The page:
In Part 1, we discussed some of the inhibitors and challenges to the success of a strategic sourcing initiative. In today's post, I'd like to offer some high-level advice to assist in breaking down those roadblocks.

Now, I would love to say that hiring a strategic sourcing firm is going to solve all of your issues, but the reality is, outside firms tend to amplify these roadblocks (or snipers as we call them here). Fear, uncertainty and uneasiness run rampant as soon the word "consultant" is mentioned. Of course you should still hire us though, as we know how to deal with these issues!

Below are 10 tools and tips that procurement professionals and sourcing teams must have in their toolbelt in order to knock-down roadblocks:

Precision - Very few things are better than having rock solid data to help you establish a business case for making a change within an organization.  Unfortunately, the same people that are disputing your suggestions may be the ones responsible for providing you data. Don't settle for estimates, even when talking to managers, demand (where possible) actual numbers from historical usage and try to capture multiple opinions on the future of that procured good or service. In recently history, we were engaged to help a marketing department reduce their internal printing costs.  When collecting data from a Vice President of the company (who controlled the spend), he provided "solid estimates" that showed without a shadow of a doubt that his department was a profit center.  However, after retrieving data directly from their ERP system, we found tiny rounding issues in the data.  For example, something that was a"$10,000" project actually only was $9,800.  That person that only had a $35,000 or so salary was actually making $39,500 (not including benefits and overhead).  All in all, we found that the department had been operating at a loss exceeding six figures for the last few years.  No one had ever challeged his figures and claims because he was senior management.

Priority - Priority can mean a lot of different things.  For one, do you have the support of management to make this sourcing project a top priority for everyone on the team? If not, you are likely to achieve mediocre to zero results, as you are going to have a hard time motivating people outside of your normal control to do extra work for you.   Priority is also something that you need to manage though.  Do you need line item analysis?  Do you need 100% of the invoices, or will just a sampling do?  Does every single person on your weekly status meetings really need to be at that table?  Make sure that your priorities are not conflicting with your team's daily responsibilies wherever possible.  Don't request work to be done where the person who has done the work does not get to see what value they shared to the project.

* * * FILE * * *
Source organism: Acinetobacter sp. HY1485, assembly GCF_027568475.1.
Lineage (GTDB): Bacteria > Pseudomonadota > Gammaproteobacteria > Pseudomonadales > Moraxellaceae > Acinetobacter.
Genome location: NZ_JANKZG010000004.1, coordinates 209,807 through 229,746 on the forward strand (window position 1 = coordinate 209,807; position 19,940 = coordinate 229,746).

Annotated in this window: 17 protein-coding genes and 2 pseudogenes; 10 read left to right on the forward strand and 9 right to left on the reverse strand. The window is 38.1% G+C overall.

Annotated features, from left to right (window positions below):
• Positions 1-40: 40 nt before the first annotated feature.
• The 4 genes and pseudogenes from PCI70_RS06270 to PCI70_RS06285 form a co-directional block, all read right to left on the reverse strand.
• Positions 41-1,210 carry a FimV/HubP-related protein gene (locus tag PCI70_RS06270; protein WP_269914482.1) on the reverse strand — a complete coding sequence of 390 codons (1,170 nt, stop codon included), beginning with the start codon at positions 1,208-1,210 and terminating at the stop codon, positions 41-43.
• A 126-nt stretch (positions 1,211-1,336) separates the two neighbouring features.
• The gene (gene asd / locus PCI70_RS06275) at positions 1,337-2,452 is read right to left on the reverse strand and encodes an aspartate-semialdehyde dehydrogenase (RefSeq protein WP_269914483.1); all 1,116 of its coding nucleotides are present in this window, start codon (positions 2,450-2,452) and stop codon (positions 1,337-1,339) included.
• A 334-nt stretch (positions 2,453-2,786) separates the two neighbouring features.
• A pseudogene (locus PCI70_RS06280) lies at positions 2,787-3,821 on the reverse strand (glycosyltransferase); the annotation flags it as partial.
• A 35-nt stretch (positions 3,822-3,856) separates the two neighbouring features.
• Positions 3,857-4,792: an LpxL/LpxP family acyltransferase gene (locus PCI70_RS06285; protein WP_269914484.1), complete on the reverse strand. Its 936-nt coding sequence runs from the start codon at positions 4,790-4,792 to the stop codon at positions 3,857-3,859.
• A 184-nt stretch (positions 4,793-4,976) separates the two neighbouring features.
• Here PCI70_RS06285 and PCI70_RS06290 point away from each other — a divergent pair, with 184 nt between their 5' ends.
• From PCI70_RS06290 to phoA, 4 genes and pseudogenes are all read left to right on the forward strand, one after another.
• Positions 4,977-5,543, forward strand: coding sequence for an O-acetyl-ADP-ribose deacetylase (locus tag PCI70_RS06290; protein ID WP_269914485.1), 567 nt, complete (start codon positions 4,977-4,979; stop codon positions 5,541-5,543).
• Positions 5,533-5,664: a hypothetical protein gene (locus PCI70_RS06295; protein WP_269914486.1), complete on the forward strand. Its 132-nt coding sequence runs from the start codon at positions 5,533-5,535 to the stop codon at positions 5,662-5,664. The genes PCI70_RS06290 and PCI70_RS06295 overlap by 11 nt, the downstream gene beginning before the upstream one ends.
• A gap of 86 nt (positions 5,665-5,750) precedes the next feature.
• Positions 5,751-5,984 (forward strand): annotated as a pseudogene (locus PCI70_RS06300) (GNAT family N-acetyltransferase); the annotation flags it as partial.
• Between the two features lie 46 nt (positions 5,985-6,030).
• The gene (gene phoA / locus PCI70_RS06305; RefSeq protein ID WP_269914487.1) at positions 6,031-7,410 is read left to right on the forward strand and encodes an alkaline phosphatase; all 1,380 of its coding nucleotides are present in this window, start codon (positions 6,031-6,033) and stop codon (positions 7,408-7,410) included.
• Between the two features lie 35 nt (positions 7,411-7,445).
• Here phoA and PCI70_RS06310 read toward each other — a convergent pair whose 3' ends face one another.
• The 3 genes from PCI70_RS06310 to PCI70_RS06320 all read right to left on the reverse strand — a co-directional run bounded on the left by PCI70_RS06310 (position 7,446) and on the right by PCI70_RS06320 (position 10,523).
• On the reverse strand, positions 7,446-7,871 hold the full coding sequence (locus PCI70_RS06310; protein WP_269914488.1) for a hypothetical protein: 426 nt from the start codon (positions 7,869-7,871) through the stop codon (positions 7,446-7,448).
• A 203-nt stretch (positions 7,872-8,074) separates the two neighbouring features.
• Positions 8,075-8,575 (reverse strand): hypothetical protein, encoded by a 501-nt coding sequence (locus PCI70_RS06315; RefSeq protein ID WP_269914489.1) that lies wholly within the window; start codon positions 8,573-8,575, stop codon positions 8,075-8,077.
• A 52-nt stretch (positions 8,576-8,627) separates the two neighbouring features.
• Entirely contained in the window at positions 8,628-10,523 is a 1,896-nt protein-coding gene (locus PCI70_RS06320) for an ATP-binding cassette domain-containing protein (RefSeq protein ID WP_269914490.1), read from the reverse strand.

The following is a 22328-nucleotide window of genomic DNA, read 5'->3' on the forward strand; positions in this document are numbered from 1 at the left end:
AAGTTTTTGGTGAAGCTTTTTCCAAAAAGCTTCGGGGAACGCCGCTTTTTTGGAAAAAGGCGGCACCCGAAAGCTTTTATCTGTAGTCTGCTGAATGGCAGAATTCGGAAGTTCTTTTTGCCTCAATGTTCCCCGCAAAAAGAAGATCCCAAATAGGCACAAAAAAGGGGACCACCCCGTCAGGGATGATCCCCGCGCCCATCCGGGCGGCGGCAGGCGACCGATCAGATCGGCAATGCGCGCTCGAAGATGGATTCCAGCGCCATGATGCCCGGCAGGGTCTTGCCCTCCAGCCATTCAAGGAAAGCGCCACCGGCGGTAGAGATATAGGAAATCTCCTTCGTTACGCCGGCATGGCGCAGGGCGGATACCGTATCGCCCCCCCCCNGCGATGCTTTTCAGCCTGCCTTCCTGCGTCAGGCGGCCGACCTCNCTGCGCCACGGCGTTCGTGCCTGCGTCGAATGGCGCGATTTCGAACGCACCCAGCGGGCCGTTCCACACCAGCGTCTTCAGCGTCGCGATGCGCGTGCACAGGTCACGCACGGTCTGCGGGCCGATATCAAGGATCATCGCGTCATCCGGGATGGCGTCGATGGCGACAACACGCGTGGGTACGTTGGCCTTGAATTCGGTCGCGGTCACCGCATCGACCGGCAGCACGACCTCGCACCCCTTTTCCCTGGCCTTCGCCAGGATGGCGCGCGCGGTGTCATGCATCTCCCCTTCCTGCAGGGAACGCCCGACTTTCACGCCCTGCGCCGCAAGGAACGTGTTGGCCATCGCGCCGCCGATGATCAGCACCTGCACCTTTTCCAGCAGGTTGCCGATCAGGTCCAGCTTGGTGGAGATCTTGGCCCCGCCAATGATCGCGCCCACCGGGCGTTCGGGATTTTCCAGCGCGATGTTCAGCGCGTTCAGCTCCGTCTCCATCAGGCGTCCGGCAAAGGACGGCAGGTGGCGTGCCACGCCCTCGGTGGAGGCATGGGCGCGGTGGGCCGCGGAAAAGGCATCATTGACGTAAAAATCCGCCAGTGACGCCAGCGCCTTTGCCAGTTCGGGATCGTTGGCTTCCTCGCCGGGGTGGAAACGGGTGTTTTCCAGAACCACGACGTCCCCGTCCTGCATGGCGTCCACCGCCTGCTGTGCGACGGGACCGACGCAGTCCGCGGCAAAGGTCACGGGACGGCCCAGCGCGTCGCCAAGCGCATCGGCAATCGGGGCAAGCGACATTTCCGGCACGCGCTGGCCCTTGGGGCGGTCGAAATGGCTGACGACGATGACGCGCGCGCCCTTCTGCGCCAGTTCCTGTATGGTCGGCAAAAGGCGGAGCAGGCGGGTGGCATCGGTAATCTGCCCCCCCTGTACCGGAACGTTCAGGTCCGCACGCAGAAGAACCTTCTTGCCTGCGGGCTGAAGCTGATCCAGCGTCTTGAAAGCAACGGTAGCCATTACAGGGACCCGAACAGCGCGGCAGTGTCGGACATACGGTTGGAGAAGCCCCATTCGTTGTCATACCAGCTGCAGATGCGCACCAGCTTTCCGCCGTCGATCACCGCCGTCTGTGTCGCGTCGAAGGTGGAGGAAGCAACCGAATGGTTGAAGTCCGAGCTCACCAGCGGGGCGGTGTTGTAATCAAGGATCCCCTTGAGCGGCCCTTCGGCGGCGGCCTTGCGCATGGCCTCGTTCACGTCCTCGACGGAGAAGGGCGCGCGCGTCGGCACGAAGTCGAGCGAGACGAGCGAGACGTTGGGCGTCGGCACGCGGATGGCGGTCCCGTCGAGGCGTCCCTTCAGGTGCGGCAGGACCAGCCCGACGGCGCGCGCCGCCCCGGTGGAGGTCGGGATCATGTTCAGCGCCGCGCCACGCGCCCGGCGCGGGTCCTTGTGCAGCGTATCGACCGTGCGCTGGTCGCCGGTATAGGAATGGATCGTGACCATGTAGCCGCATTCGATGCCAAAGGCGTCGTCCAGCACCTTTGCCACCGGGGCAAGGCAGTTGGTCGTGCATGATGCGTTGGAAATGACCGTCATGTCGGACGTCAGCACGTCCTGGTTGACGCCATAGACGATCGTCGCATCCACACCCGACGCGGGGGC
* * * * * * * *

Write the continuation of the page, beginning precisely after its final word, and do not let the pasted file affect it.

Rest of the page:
Collaboration – Yes, we have all heard thins one a million times.  It is used so frequently in all aspects of business that it is typically just dismissed as a buzz word.  However, it is CRITICALLY important to the success of strategic sourcing projects to collaborate.  This means internally (between end users, managers, departements and divisions) and externally (with existing suppliers, potential vendors and your customers).  Remember, this also means being cooperative with those dreaded consultants that management brought in.  Together, everyone achieves more than any one could have done on their own.   Are you an RFP Spammer? - that is a definite way to be non-collaborative with your supply base.  But, don't confuse cooperation with a supplier with allowing the supplier to write your specifications or RFP.  We have seen fantastic results in sourcing projects that could never have been achieved without collaboration.  From customers of our clients offering to extend their discounts for downstream components  to suppliers looking for help in reducing their costs because of a lack of procurement resources (and leveraging their customers resources), we have seen solutions that have saved millions of dollars annually.

Creativity - Tightly integrated with collaboration is creativity.  Have you really thought of every possible way to save money, improve the quality of the product or service that you are buying, or reduce lead times?  Have you asked others how they would do it?  Have you looked for outside help (consultants, suppliers, customers)?  Sometimes the best solution to a problem or need is not the most obvious.  Think outside the box.

Objectivity - Believe it or not, working on a spend category can be a very emotional experience for some.  Particuarly if that spend category has not been reviewed in recent history. Some are still proud of and attached to that 10% savings they got last year.  Some simply think they are the best their is.  Some think it is an audit.  Some love their suppliers, or at least the sales rep that brings them bagels and Phillies (not Yankees) tickets.  Whatever the reason, people get attached.  Make sure those emotional attachments don't bleed into rational decision making.   Our first bullet listed was precision.  Having the right data, combined with ethical business decisions will help you always make
objective decisions.  When dealing with a seamingly irrational individual (including yourself), simply ask them what it is that they are truely concerned about and ask them to communicate it.  Often, a little self-reflection is immediately enough for them to come around.